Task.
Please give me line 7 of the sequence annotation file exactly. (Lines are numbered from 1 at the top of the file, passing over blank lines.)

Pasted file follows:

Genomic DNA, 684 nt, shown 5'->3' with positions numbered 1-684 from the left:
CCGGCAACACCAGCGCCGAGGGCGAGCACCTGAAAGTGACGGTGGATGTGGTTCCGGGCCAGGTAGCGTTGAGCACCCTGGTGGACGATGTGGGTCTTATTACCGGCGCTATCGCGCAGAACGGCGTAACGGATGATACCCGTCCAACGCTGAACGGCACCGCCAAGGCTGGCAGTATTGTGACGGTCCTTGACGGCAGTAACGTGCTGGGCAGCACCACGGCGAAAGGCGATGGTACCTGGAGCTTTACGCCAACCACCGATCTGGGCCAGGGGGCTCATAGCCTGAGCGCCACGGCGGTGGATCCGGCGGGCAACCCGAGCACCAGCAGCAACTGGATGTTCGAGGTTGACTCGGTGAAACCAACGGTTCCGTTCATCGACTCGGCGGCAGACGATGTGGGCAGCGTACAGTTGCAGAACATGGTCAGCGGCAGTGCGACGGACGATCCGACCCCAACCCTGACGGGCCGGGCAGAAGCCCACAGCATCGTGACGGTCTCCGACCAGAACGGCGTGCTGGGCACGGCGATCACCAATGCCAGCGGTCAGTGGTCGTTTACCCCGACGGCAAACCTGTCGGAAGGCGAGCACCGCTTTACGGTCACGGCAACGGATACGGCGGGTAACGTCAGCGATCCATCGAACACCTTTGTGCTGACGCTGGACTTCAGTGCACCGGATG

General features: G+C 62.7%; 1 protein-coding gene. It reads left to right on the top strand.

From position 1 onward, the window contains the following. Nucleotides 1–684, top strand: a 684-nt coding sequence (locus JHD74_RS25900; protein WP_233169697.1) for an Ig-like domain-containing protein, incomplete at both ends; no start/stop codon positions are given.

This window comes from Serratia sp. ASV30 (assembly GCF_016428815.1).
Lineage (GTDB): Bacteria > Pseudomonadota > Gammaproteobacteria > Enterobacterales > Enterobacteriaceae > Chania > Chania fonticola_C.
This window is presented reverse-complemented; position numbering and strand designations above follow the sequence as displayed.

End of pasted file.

This window is presented reverse-complemented; position numbering and strand designations above follow the sequence as displayed.